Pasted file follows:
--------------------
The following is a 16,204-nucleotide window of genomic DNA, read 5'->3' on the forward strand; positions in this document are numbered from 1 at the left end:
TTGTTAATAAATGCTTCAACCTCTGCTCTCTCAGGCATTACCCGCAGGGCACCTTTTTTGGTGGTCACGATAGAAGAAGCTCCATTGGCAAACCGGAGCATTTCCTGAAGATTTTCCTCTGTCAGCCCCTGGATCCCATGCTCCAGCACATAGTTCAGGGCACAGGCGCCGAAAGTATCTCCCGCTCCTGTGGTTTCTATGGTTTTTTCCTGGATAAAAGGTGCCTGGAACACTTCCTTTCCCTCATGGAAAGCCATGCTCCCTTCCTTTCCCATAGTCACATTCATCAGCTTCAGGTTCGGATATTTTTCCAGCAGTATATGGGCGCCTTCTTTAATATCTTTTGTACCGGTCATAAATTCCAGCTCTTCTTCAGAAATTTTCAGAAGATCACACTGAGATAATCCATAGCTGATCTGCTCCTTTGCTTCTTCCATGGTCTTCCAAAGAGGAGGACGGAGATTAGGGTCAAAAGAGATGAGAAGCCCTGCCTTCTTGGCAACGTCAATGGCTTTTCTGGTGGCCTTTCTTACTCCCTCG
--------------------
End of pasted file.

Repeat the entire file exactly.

The following is a 16,204-nucleotide window of genomic DNA, read 5'->3' on the forward strand; positions in this document are numbered from 1 at the left end:
TTGTTAATAAATGCTTCAACCTCTGCTCTCTCAGGCATTACCCGCAGGGCACCTTTTTTGGTGGTCACGATAGAAGAAGCTCCATTGGCAAACCGGAGCATTTCCTGAAGATTTTCCTCTGTCAGCCCCTGGATCCCATGCTCCAGCACATAGTTCAGGGCACAGGCGCCGAAAGTATCTCCCGCTCCTGTGGTTTCTATGGTTTTTTCCTGGATAAAAGGTGCCTGGAACACTTCCTTTCCCTCATGGAAAGCCATGCTCCCTTCCTTTCCCATAGTCACATTCATCAGCTTCAGGTTCGGATATTTTTCCAGCAGTATATGGGCGCCTTCTTTAATATCTTTTGTACCGGTCATAAATTCCAGCTCTTCTTCAGAAATTTTCAGAAGATCACACTGAGATAATCCATAGCTGATCTGCTCCTTTGCTTCTTCCATGGTCTTCCAAAGAGGAGGACGGAGATTAGGGTCAAAAGAGATGAGAAGCCCTGCCTTCTTGGCAACGTCAATGGCTTTTCTGGTGGCCTTTCTTACTCCCTCG